To develop an understanding of various challenges and issues with bringing extinct species back to life.
This lesson uses the book How to Clone a Mammoth by Beth Shapiro (Princeton University Press, 2015). The book was selected as the winner of the 2016 AAAS/Subaru SB&F Prize for Excellence in Science Books in the Young Adult category.
In her book, molecular paleontologist Beth Shapiro walks readers through the process of de-extinction, or bringing extinct species—such as the wooly mammoth and passenger pigeon—back to life through the use of cutting-edge biotechnology. In doing so, she provides a thorough description of the actual experimental techniques that would be used to resurrect animals (and plants, although not the focus of this book) from the past. For many students, resurrecting extinct animals and cloning technologies are associated with the cinematic Jurassic World phenomena. While bringing dinosaurs back to life makes for entertaining movies, the question remains: Is cloning an extinct animal plausible? If so, how? Shapiro dives into the “how” in an honest way. She brings up technical challenges, debates among scientists, questions of funding, and asks the reader to consider what the point of bringing back animals would actually be.
While the book is written in an easy-to-read language, the specific details about DNA technology may be challenging for students who are unfamiliar with genetics. The first two chapters of the book ("Reversing Extinction" and "Select a Species") are great introductions to the science and some of the associated challenges of de-extinction. For students who are more advanced in biology (such as AP Biology students), chapters 3–8 demonstrate the application of biotechnologies they are learning about in the classroom—such as PCR, genome editing, and nuclear transfer—to the science of de-extinction.
Prior to the lesson, it may be useful for students to first explore the science of cloning and address myths or misconceptions about the science. The Genetic Science Learning Center of the University of Utah has a Cloning site that offers short online walk-throughs of the science and a page dedicated to addressing misconceptions. The U.S. Food and Drug Administration also addresses common misconceptions about animal cloning.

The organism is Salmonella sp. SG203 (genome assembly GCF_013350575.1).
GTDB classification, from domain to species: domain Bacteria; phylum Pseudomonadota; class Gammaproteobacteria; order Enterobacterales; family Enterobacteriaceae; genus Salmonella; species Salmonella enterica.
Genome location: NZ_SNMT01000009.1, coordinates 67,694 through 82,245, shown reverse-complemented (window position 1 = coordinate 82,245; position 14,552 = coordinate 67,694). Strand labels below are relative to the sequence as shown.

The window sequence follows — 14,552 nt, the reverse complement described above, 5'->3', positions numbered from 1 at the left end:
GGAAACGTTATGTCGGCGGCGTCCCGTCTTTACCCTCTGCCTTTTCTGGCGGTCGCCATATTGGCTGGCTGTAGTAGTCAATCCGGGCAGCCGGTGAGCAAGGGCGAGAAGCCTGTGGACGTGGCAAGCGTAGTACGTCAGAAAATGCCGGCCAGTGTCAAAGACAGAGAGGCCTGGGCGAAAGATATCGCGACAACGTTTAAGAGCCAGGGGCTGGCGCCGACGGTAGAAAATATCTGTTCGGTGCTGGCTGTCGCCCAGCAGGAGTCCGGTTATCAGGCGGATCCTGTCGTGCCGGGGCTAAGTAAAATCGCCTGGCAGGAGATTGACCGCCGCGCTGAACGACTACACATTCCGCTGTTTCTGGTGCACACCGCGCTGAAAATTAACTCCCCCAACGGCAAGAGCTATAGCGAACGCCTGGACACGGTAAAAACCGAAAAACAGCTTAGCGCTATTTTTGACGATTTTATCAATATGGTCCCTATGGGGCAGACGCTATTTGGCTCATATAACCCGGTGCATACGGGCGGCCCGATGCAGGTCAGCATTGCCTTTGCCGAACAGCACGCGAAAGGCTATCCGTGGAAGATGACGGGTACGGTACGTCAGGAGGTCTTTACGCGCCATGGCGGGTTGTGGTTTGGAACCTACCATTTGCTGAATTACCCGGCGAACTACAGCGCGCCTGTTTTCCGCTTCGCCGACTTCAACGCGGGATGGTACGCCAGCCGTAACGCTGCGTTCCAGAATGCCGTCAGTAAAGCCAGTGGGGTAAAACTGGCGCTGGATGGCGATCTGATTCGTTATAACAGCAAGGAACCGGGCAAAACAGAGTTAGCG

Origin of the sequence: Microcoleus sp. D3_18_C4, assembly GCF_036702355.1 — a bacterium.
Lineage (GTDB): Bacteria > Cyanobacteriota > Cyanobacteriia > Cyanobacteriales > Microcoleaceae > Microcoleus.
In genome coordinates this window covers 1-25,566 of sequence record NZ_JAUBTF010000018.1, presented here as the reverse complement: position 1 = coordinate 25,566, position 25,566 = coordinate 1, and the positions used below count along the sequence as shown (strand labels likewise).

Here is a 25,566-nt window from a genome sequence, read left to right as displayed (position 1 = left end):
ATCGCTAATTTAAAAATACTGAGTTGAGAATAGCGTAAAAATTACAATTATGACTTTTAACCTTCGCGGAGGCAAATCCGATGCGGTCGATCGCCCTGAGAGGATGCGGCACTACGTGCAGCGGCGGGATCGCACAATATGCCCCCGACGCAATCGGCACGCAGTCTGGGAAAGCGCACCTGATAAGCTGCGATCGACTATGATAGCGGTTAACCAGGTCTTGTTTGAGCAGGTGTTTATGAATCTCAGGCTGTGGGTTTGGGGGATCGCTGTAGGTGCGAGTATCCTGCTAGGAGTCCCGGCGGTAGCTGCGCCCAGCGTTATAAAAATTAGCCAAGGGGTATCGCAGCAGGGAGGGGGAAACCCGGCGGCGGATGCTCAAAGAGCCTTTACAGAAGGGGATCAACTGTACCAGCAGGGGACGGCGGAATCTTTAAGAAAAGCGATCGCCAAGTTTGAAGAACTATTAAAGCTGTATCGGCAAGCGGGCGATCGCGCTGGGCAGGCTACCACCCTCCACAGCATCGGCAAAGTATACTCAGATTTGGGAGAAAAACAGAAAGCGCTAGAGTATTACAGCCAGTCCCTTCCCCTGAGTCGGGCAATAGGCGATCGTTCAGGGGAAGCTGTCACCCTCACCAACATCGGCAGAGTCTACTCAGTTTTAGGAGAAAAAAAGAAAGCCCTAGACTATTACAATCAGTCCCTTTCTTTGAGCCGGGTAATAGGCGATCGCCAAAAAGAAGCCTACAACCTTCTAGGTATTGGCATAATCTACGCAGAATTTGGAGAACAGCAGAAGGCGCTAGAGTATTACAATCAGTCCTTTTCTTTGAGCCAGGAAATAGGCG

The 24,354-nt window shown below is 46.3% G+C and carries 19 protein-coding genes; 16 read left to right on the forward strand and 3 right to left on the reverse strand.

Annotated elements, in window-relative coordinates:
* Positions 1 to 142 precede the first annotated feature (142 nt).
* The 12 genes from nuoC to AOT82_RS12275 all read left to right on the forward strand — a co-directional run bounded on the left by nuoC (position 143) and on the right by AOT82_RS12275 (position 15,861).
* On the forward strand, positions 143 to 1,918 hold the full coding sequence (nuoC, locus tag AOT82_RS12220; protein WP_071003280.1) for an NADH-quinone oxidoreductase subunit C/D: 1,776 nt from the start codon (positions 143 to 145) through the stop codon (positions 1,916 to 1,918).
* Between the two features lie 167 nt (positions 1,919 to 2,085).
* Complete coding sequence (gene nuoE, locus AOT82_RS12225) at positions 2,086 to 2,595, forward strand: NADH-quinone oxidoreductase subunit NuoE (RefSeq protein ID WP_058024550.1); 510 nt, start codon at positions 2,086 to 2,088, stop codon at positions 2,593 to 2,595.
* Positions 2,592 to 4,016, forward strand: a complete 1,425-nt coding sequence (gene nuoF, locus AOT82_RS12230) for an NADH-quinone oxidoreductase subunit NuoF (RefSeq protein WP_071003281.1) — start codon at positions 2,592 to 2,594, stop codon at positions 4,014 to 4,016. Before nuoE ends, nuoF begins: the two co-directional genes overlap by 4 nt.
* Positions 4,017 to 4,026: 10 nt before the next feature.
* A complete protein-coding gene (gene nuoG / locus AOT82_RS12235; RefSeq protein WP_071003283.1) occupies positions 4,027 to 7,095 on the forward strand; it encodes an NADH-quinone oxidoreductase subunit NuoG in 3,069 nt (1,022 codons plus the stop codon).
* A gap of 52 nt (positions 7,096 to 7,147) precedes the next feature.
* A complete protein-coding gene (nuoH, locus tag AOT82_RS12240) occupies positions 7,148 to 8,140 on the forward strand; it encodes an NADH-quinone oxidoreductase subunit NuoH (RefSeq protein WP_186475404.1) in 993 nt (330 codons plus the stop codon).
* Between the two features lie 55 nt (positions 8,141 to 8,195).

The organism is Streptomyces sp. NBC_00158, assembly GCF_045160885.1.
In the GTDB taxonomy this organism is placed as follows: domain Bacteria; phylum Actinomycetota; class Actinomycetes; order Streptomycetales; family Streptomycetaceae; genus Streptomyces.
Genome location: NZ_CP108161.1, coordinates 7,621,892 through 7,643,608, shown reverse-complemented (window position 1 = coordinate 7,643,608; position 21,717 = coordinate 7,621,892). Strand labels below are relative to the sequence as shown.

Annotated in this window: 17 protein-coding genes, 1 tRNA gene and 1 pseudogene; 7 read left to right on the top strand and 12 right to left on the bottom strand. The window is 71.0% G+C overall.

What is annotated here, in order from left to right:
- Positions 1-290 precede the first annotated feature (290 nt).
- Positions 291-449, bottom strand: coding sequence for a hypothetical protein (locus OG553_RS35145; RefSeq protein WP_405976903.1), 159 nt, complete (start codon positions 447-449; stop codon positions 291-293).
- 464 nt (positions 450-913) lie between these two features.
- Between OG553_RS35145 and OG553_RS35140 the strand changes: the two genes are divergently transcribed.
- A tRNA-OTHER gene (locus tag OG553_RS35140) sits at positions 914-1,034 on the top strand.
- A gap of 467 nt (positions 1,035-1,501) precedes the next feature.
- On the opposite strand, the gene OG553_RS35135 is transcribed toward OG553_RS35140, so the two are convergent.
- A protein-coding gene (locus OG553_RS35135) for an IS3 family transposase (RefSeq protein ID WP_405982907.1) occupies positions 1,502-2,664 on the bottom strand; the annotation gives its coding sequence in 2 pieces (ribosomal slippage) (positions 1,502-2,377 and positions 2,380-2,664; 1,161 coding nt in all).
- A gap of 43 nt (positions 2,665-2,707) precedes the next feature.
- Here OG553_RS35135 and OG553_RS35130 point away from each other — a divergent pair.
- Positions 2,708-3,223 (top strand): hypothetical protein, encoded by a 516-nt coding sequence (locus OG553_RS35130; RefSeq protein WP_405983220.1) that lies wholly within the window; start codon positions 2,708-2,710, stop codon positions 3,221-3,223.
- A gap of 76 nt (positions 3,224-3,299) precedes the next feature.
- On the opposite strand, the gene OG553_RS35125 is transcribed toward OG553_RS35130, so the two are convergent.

A common misconception that students have about DNA is that the hereditary material of cells differs in the body, such that each cell contains only the genetic information required for its function. For example, students may think that DNA related to eye development is only found in eye cells. In other words, it is not always clear to students that every cell in an individual’s body (with few exceptions) contains an identical set of DNA molecules and, therefore, contains identical genetic information. In her book, when Shapiro speaks about collecting more samples for more DNA, it may be worth clarifying that the DNA of the organism is the same, no matter where the sample comes from (tusk, skin, bone, hair, etc.). If we want to recreate wooly mammoth hair, for example, we do not specifically require DNA from wooly mammoth hair cells.
Other misconceptions that students may have about genetics, DNA, and reproduction are described at Reproduction, Genes, and Heredity, from Project 2061, and include:
- Genetic information does not impact an animal’s behavior.
- Genes and traits are the same thing.
- In sexually reproducing organisms, half of the organism’s body cells contain DNA from the father and half contain DNA from the mother.
Ideas in this lesson are also related to concepts in these Common Core State Standards:
- CCSS.ELA-Literacy.RST.11-12.1 Cite specific textual evidence to support analysis of science and technical texts, attending to important distinctions the author makes and to any gaps or inconsistencies in the account.
- CCSS.ELA-Literacy.RST.11-12.2 Determine the central ideas or conclusions of a text; summarize complex concepts, processes, or information presented in a text by paraphrasing them in simpler but still accurate terms.
- CCSS.ELA-Literacy.RST.11-12.5 Analyze how the text structures information or ideas into categories or hierarchies, demonstrating understanding of the information or ideas.